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ANYTHING ELSE?

When nothing changes

If after journeying through ACFC the client has not experienced a shift, or enough of a shift for them to be ready to make a change in their life, two of the most valuable approaches are to:
a. Wait and see what effect the session actually has since surprisingly valuable changes can occur over the coming days and nights, even when the client was not expecting them.

b. Make use of the resources that have appeared in the client's landscape.
Developing resources

A resource can be anything that the client values or proves to be useful. They can spontaneously appear in stages 2, 3, 4 or 5. A desired outcome is itself a kind of resource – especially when it is embodied. Like desired outcomes, resources can be developed and their effects on the rest of the landscape explored.

If you look for 'resource' in the index of Metaphors in Mind you will see how to notice overt and latent resources, how to bring them into the foreground of the client's awareness, and examples of how resources can be utilised. In summary the process is:
1. Identify (potential) resource.[15]
2. Develop qualities of the resource (metaphor, location, attributes, function).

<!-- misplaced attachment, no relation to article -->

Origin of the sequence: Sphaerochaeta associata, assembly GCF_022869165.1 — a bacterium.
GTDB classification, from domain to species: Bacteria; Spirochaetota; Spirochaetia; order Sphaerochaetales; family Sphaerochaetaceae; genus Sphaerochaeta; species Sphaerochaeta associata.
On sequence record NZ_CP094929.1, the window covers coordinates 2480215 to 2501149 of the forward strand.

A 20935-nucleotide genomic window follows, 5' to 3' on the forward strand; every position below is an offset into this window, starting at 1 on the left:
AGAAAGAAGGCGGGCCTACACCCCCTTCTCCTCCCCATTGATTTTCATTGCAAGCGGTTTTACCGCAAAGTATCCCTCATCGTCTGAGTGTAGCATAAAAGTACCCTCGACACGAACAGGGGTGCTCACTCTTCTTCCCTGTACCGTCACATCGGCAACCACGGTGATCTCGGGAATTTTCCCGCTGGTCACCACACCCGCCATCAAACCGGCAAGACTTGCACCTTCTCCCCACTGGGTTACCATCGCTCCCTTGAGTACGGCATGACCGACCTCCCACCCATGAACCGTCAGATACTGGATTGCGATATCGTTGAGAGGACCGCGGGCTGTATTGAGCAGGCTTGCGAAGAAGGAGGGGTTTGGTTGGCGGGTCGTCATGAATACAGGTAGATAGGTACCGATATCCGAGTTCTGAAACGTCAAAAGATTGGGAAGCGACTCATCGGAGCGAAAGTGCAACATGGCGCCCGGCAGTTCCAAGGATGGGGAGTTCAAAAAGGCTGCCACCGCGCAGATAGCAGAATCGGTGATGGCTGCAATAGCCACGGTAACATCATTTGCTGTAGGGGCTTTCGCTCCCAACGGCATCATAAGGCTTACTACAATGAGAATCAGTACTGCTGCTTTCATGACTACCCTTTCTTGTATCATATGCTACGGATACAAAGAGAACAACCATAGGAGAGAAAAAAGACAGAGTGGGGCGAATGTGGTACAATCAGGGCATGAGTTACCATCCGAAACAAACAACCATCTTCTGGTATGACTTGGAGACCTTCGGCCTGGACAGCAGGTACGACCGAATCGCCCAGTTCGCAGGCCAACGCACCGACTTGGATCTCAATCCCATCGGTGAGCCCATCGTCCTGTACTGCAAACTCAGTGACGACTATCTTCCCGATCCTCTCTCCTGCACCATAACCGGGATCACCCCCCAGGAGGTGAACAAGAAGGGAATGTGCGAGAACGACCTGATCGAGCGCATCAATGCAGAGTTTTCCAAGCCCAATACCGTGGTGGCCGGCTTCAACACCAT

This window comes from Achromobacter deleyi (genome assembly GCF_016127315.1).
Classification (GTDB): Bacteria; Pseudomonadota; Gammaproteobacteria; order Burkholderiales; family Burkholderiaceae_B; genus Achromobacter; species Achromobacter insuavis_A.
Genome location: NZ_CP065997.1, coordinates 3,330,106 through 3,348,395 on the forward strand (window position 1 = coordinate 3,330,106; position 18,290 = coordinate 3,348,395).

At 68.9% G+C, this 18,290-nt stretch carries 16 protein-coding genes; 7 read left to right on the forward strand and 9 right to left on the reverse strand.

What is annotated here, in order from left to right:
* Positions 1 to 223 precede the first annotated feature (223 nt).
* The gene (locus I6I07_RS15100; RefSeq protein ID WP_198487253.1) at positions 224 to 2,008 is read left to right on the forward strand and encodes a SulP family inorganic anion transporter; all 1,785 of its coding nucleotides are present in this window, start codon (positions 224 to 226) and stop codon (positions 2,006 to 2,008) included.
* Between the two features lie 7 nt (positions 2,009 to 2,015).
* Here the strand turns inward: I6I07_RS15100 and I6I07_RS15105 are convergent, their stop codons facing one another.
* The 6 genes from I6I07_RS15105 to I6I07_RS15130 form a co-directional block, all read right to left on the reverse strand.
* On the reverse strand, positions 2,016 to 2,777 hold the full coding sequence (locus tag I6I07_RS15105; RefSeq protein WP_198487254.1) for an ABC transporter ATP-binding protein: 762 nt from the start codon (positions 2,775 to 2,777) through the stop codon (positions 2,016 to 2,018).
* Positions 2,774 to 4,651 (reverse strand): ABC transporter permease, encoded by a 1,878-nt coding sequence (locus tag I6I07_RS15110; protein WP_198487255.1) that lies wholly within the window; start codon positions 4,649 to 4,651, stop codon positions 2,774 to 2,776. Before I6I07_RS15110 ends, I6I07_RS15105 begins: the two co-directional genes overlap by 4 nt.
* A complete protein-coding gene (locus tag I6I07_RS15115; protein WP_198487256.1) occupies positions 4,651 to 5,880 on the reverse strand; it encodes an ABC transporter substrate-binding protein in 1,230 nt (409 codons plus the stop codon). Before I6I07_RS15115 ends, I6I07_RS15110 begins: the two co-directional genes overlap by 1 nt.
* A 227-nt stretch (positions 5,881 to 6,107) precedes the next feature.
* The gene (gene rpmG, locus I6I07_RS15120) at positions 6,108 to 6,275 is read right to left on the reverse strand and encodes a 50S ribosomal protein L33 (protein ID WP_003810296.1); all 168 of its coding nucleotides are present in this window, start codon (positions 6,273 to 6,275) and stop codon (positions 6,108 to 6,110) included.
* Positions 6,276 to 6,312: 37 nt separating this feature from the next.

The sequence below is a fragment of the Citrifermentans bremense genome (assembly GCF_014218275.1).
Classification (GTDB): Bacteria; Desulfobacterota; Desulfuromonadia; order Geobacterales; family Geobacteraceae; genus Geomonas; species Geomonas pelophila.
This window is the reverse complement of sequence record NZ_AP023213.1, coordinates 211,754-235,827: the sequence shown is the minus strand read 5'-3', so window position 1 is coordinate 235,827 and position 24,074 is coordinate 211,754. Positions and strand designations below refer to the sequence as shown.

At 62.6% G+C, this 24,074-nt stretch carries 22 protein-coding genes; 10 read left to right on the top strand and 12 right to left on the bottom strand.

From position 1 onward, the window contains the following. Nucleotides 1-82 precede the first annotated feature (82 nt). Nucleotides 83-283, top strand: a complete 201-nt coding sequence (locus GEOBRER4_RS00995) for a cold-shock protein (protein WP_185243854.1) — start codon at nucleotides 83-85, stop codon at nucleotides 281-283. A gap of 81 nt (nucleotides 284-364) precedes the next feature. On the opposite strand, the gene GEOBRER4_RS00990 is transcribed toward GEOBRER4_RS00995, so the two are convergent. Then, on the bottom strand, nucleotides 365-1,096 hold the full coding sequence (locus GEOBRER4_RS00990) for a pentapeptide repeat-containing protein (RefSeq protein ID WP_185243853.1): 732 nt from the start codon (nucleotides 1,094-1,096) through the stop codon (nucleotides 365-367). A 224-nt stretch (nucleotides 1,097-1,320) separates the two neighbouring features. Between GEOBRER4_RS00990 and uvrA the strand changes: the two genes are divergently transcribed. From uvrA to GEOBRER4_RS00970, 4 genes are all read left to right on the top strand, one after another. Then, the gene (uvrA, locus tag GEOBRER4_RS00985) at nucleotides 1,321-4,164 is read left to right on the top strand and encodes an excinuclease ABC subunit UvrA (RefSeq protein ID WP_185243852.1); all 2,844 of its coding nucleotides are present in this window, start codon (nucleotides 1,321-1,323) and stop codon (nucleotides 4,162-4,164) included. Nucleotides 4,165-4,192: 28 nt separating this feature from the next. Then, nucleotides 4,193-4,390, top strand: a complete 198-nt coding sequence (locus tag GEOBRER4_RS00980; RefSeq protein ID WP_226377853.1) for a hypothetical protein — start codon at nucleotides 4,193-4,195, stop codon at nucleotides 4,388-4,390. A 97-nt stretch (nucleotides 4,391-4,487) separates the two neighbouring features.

3. Explore effects of resource, by asking:
  • And when [resource], then what happens?
  • And when [resource], what happens to [desired outcome or problematic context]?
4. Mature changes as they occur.
Many people do not know how to access their own resources or do not do it often enough, and developing resources is therefore almost universally valuable. However, even when we facilitate a client to develop and explore the effects of a resource we are still not trying to change anything. If the client's system remains unaffected then something important is happening and that is what we would invite the client to attend to next time.

When ACFC is not enough

Although A Clean Framework for Change works for most people most of the time, it doesn’t work for everyone all the time. No process will do that. You might be thinking, why wouldn’t a person who wants to improve their life identify a desire, construct an experience of that desire happening and what effect it will have, and then figure out what needs to happen for their desired outcome to become a reality? One reason is because they just can’t. It is not that they are incapable, it is that one or more aspects of their system reacts against the very idea. Even considering the possibility provokes a counter response.

There are different indicators that the organisation of the client’s system is not responding to ACFC at each of the five stages:

If after considerable skill, patience and modelling by the facilitator —

Stage 1 The client cannot identify a desired outcome.
Stage 2
The client cannot develop a rich description of a desired outcome or keep their attention on their desired outcome.
Stage 3
The effects of the desired outcome happening are unacceptable to the client or to some part of their system (including their perception of others and the environment).
Stage 4
The client cannot identify the conditions under which the desired outcome can be realised. Or, a binding logic prevents the conditions necessary for change from being enacted.
Stage 5
The maturing of a change is interrupted by a problem, concern or doubt which cannot be resolved by continuing with A Clean Framework for Change.